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According to Peter Austin (ref. below), in a gamma shared frailty model (i.e. a Cox regression model with cluster specific random effects which are iid logarithms of gamma distributions), the within-cluster correlation of subjects can be calculated as $\theta\, /\, (\theta + 2)$, with $\theta$ being the variance of the random effect as given in the summary of a coxph object in R.

I'm not quite sure where this formula stems from. Formally, the 2 corresponds to the residual within-cluster variance, but since there is no residual part in Cox regression models, I'm not sure how to derive that. (Sorry, I'm a novice at frailty models...) And since I don't really understand this, I'm fully at loss with my real question which is the following:

How can the within-cluster correlation be determined for a lognormal shared frailty model, where the random effects are normally distributed? And can it be calculated from the R summary of a coxme object at all?

Peter Austin. A Tutorial on Multilevel Survival Analysis: Methods, Models and Applications. International Statistical Review (2017), 85, 2, 185–203 doi:10.1111/insr.12214

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The Kendall's $\tau$ formula for within-cluster correlation you cite for a gamma frailty is based (1) on the the general relationship between $\tau$ and the assumed frailty distribution and (2) the specific properties of a gamma distribution constrained to mean 1, often used to model frailty. Hougaard discusses this in Analysis of Multivariate Survival Data.

Kendall's $\tau$ for a frailty distribution can be written (Hougaard, equation 7.23) as:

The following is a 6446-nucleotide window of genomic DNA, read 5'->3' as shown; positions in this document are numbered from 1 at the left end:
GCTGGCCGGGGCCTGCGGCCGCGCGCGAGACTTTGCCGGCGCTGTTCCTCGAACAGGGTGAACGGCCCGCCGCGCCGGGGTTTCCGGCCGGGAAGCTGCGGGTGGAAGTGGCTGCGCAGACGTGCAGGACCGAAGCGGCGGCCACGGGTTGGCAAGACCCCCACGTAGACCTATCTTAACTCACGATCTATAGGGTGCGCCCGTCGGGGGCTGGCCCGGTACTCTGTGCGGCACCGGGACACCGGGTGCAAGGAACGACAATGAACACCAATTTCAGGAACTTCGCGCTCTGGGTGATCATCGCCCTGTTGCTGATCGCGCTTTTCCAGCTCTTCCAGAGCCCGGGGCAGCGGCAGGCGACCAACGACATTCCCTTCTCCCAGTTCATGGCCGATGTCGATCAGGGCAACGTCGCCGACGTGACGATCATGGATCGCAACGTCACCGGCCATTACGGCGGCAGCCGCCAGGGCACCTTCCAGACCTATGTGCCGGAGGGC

$$\tau= 4 \int_0^{\infty} sL(s)L''(s) ds -1 $$

where $L(s)$ is the Laplace transform of the frailty probability distribution. For the specific case of a gamma distribution having a mean value of 1 and thus parameterized solely by the variance $\theta$, you get the result you cite, $\tau=\theta/(2+\theta)$. (See Hougaard's Exercise 7.5, written in terms of $\delta = 1/\theta$.) The $2$ in the denominator is determined solely by the properties of a gamma distribution having a mean of 1.

Unfortunately from your perspective (Hougaard, Section 7.6):

The lognormal distributions have also been used as frailty distributions. In this case, the Laplace transforms are theoretically intractable and therefore probability results have to be evaluated by means of an approximation or numerical integration. Simple explicit results for dependence measures like $\tau$ and Spearman's $\rho$ are not known.

Hougaard's Appendix Section A.3.5 discusses a way to approximate the Laplace transform for a lognormal distribution. That shouldn't be too hard in principle to apply to get an approximation to $\tau$ as a function of lognormal frailty variance, but it's beyond my comfort zone for providing an answer. The R parfm package has a function for calculating $\tau$ for parametric frailty models, whose code might provide an approach.

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  • $\begingroup$ Thanks a lot, EdM. It's been a long time since i last came across Laplace transforms. If I get my hands on Hougaard's book I'll give it a try, and I'll certainly look into the parfm package! Very helpful! $\endgroup$
    – schotti
    May 21 at 17:31

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